What the philosopher learned from his time in elementary-school classrooms.
Every philosophy major has at some point had to answer the standard challenge: “What are you going to do, teach?” It’s especially frustrating after you realize that, for someone with a humanist bent and a disinterest in worldlier things, teaching is a pretty good career choice. Unemployables in the humanities might take comfort from the fact that one of the twentieth century’s greatest philosophers, Ludwig Wittgenstein, made the same choice. He revolutionized philosophy twice, fought with shocking bravery in World War I, inspired a host of memoirs by people who knew him only glancingly—and for six years taught elementary school in the mountains of rural Austria. Biographers have tended to find this bizarre. Chapters covering the period after his teaching years, when Wittgenstein returned to philosophy, are usually called something like “Out of the Wilderness.” (That one’s from Ray Monk’s excellent Ludwig Wittgenstein: The Duty of Genius. The next chapter is called “The Second Coming.”)
By the time he decided to teach, Wittgenstein was well on his way to being considered the greatest philosopher alive. First at Cambridge, then as an engineer and soldier, Wittgenstein had finished his Tractatus Logico-Philosophicus, at once an austere work of analytic philosophy and—for some readers, Wittgenstein apparently included—an almost mystical experience. In it, he claimed charmingly and not without reason to have solved all the problems of philosophy. This was because of the book’s famous “picture theory of meaning,” which held that language is meaningful because, and only because, of its ability to depict possible arrangements of objects in the world. Any meaningful statement can be analyzed as such a depiction. This leads to the book’s most famous conclusion: that if a statement does not depict a possible arrangement of objects, it doesn’t mean anything at all. Ethics, religion, the nature of the world beyond objects … most statements of traditional philosophy, Wittgenstein contended, are therefore nonsense. And so, having destroyed a thousand-year tradition, Wittgenstein did the reasonable thing—he dropped the mic and found a real job teaching kids to spell.
At this time in his life—around 1919, when he turned thirty—Wittgenstein wanted badly to transform himself. Convinced he was a moral failure, he took extreme steps to change his circumstances, divesting himself of his enormous family fortune (which he dispersed among his siblings, making sure he could never legally access it again); leaving the palatial family home he’d grown up in (it was literally called the “Palais Wittgenstein”); and looking for the kind of hard and honest work he hoped would distract him from his despair and allow him to do something of value. In choosing teaching he was influenced by a romantic idea of what it would be like to work with peasants—an idea he’d gotten from reading Tolstoy. His family was perplexed by his decisions. His sister Hermine told him that applying his genius to teaching children was like using a “precision instrument” to open crates. She reports his response:
You remind me of somebody who is looking out through a closed window and cannot explain to himself the strange movements of a passer-by. He cannot tell what sort of storm is raging out there or that this person might only be managing with difficulty to stay on his feet.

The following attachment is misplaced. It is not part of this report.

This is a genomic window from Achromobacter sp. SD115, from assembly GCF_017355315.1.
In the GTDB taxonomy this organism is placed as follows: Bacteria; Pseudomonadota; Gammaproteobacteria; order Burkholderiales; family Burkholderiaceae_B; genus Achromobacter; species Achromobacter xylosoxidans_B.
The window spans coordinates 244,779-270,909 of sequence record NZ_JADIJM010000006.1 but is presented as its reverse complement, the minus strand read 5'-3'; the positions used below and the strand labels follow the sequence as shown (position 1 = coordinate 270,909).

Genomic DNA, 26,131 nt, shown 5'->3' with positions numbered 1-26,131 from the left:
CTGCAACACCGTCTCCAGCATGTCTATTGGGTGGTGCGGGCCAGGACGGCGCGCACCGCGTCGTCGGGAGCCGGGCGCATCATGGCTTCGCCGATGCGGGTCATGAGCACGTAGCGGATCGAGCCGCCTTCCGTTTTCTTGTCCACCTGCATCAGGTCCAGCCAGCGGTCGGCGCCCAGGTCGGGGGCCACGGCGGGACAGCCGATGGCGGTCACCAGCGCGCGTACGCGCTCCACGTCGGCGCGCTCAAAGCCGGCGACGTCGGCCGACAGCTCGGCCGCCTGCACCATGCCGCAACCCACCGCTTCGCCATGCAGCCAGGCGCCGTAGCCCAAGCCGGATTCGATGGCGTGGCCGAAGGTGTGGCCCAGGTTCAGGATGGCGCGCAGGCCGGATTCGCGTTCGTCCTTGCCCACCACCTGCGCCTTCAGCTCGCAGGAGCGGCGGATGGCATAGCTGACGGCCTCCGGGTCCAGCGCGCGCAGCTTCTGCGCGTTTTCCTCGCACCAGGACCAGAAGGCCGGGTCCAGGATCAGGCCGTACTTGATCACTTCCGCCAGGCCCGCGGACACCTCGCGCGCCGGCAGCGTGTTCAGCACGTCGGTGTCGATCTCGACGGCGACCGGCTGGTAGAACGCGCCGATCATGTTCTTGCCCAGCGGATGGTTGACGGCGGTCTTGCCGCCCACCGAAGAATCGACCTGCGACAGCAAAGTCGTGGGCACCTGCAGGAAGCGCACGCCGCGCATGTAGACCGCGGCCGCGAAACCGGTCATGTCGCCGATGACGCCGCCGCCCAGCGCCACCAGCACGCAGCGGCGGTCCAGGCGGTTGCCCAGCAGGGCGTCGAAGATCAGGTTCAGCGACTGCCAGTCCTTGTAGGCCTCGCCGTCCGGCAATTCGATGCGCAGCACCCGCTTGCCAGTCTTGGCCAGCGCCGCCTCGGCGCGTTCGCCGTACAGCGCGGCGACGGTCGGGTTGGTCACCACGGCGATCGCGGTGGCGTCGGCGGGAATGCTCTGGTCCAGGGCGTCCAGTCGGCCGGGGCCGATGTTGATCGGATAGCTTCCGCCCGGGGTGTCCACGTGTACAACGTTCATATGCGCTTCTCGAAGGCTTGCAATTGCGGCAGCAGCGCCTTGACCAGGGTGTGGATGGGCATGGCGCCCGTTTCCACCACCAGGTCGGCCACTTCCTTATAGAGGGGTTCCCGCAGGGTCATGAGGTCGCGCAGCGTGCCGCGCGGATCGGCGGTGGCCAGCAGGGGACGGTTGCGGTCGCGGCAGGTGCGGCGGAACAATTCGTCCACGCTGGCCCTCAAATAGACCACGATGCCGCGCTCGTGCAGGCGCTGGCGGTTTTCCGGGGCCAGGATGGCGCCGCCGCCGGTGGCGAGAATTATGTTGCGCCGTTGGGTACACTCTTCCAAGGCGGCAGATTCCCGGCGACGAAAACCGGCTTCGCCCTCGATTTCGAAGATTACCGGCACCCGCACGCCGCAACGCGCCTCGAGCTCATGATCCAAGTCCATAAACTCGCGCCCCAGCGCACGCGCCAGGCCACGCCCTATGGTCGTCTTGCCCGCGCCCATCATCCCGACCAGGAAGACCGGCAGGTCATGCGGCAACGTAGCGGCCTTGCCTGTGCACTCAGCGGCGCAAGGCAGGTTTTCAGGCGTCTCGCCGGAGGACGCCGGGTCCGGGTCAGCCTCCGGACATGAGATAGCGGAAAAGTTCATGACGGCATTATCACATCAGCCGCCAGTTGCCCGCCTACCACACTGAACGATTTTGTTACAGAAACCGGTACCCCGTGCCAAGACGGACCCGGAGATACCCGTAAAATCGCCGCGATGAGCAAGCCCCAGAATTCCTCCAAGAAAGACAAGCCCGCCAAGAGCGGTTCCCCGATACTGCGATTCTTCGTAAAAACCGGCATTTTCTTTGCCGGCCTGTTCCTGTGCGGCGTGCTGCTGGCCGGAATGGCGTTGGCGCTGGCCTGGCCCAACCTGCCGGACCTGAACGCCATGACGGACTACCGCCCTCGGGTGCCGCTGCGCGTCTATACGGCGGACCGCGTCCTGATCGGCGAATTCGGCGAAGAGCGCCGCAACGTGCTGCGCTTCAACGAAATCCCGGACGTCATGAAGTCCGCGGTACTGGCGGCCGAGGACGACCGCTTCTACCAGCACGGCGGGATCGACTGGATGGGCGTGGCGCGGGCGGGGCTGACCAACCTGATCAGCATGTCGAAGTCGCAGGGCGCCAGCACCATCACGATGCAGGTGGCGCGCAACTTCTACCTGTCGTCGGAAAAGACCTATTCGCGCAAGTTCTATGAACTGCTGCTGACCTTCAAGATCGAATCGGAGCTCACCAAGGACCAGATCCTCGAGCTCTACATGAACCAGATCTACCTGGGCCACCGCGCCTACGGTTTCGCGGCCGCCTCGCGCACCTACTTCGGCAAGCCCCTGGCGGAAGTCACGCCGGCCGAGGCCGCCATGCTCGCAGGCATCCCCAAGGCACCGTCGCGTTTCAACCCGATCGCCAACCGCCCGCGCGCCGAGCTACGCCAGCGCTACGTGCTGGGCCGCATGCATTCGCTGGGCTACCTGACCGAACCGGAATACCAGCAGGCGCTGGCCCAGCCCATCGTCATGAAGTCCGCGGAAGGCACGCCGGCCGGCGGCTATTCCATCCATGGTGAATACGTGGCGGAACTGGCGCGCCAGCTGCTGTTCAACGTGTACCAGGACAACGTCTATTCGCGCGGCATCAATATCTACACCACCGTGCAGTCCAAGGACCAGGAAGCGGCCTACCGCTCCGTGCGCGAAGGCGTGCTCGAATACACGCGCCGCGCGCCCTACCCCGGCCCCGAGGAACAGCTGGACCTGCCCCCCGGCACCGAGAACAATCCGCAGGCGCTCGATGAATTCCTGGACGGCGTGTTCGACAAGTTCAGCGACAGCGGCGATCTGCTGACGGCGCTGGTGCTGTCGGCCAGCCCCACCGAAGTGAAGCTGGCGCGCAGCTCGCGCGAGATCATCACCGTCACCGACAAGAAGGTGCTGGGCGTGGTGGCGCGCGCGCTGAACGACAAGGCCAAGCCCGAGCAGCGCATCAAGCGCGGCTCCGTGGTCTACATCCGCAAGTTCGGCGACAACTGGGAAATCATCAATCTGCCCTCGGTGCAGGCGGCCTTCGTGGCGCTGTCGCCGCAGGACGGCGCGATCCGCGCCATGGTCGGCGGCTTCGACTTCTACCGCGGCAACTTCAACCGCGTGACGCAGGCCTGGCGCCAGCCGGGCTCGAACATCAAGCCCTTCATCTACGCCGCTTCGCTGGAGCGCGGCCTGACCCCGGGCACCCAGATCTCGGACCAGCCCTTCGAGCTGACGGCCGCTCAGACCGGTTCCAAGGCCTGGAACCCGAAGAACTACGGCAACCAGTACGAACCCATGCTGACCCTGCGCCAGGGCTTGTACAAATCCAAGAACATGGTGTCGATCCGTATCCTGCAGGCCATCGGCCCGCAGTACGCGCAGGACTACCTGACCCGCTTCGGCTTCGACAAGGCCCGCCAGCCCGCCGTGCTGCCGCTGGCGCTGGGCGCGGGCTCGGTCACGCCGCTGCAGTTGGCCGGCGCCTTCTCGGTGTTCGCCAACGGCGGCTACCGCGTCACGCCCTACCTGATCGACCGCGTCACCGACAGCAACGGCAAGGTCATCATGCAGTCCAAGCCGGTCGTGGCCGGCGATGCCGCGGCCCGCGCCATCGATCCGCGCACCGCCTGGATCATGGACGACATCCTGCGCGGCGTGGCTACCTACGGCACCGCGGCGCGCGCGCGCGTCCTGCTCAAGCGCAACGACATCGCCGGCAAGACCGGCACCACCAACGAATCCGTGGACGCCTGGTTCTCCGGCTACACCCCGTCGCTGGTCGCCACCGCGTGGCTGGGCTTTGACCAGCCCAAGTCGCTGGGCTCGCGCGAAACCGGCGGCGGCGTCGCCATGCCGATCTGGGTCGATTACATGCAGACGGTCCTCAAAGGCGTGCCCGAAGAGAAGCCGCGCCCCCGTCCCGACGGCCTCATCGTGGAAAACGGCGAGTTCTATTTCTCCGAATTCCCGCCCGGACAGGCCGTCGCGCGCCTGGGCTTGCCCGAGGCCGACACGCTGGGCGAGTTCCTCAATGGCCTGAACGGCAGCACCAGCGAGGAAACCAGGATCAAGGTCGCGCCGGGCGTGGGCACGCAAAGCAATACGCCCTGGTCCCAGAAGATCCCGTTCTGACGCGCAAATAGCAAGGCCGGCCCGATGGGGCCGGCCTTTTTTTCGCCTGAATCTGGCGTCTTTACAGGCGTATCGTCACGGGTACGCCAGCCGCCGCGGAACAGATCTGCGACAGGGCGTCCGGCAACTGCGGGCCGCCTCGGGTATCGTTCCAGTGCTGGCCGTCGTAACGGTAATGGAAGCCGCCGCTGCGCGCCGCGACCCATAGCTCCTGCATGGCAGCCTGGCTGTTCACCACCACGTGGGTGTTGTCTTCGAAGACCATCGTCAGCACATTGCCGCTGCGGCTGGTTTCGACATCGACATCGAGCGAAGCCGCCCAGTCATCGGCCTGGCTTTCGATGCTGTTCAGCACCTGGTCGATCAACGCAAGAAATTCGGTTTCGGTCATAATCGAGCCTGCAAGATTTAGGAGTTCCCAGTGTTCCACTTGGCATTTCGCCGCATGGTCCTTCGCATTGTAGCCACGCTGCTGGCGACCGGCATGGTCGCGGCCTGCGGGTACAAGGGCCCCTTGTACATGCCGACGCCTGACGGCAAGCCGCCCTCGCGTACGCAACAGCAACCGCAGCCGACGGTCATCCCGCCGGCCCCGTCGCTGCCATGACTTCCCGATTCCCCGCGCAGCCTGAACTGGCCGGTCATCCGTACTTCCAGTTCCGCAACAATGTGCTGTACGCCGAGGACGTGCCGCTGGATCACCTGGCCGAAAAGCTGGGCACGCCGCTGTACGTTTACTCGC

In 1920, after a year of training, Wittgenstein took up a post at an elementary school in Trattenbach. It was a tiny farming and factory village in the mountains south of Vienna; Wittgenstein accepted the job there after rejecting one in a town he decided was too cosmopolitan. (It had a park with a fountain in it.)
He cut a strange figure in Trattenbach. Since, earlier, he’d tried to apply for work under a false name and had been found out, he was open this time about his background—the citizens knew he was descended of one of the richest families in Austria. Yet he lived in ostentatious poverty: he slept in the school kitchen and ate cocoa and oatmeal for dinner out of a pot he never cleaned. The adults of the village distrusted him from the beginning, but he made a more positive impression on some of his students. When one biographer visited Trattenbach fifty years later, he met with former pupils who still remembered Wittgenstein’s lessons, some of which were as charmingly philosophical as one might hope: one student recalled being introduced, at that young age, to the Liar’s Paradox (the Cretan who declares “All Cretans are liars …”).
But Wittgenstein was “interested in everything,” and he engaged his students in a sort of “project-based learning” that wouldn’t be out of place in the best elementary classrooms today. They designed steam engines and buildings together, and built models of them; dissected animals; examined things with a microscope Wittgenstein brought from Vienna; read literature; learned constellations lying under the night sky; and took trips to Vienna, where they stayed at a school run by his sister Hermine. Just to get to the train required a twelve-mile hike through the mountainous forest around Trattenbach; on the return trip, the students made this hike after midnight. On the way, Wittgenstein would ask them the names they’d learned of the plants in the forest. In Vienna they would discuss the architectural styles of the buildings they visited and look for examples of the machines they had modeled. Another project grew into what was, remarkably, the only book Wittgenstein published in his lifetime besides the Tractatus: a spelling dictionary he developed with the help of his students, which briefly saw official use in Austrian schools.
His expectations for his students were incredibly high. They were regularly made to work well beyond the standards for their ages, especially in math: Wittgenstein taught algebra and geometry to all of his elementary students. Some excelled and loved him. His sister reported seeing his students “positively climbing over each other in their eagerness” to answer questions. In each of the towns where he worked, Wittgenstein attracted small groups of devoted students whom he tutored for hours after the school day ended. These were always boys; he seems not to have been as successful with his female students, maybe in part because he held them to the same intellectual standard as the boys when the other adults in their towns did not.